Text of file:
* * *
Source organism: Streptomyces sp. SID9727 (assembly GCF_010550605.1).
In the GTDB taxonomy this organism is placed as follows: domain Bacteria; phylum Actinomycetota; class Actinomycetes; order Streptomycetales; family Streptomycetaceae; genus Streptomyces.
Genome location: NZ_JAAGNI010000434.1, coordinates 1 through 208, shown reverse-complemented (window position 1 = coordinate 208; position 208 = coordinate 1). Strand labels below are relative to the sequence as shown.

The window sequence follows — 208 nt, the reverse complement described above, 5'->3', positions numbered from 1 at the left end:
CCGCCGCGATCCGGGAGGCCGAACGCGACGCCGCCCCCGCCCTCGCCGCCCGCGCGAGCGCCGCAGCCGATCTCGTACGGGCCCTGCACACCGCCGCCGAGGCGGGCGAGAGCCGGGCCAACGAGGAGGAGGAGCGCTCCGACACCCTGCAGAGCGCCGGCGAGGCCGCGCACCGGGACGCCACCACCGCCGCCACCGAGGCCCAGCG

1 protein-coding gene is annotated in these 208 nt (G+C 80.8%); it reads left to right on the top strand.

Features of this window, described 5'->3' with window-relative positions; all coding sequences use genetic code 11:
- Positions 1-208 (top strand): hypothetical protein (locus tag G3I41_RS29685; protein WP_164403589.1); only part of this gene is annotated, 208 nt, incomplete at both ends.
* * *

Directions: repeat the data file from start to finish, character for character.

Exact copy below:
Source organism: Streptomyces sp. SID9727 (assembly GCF_010550605.1).
In the GTDB taxonomy this organism is placed as follows: domain Bacteria; phylum Actinomycetota; class Actinomycetes; order Streptomycetales; family Streptomycetaceae; genus Streptomyces.
Genome location: NZ_JAAGNI010000434.1, coordinates 1 through 208, shown reverse-complemented (window position 1 = coordinate 208; position 208 = coordinate 1). Strand labels below are relative to the sequence as shown.

The window sequence follows — 208 nt, the reverse complement described above, 5'->3', positions numbered from 1 at the left end:
CCGCCGCGATCCGGGAGGCCGAACGCGACGCCGCCCCCGCCCTCGCCGCCCGCGCGAGCGCCGCAGCCGATCTCGTACGGGCCCTGCACACCGCCGCCGAGGCGGGCGAGAGCCGGGCCAACGAGGAGGAGGAGCGCTCCGACACCCTGCAGAGCGCCGGCGAGGCCGCGCACCGGGACGCCACCACCGCCGCCACCGAGGCCCAGCG

1 protein-coding gene is annotated in these 208 nt (G+C 80.8%); it reads left to right on the top strand.

Features of this window, described 5'->3' with window-relative positions; all coding sequences use genetic code 11:
- Positions 1-208 (top strand): hypothetical protein (locus tag G3I41_RS29685; protein WP_164403589.1); only part of this gene is annotated, 208 nt, incomplete at both ends.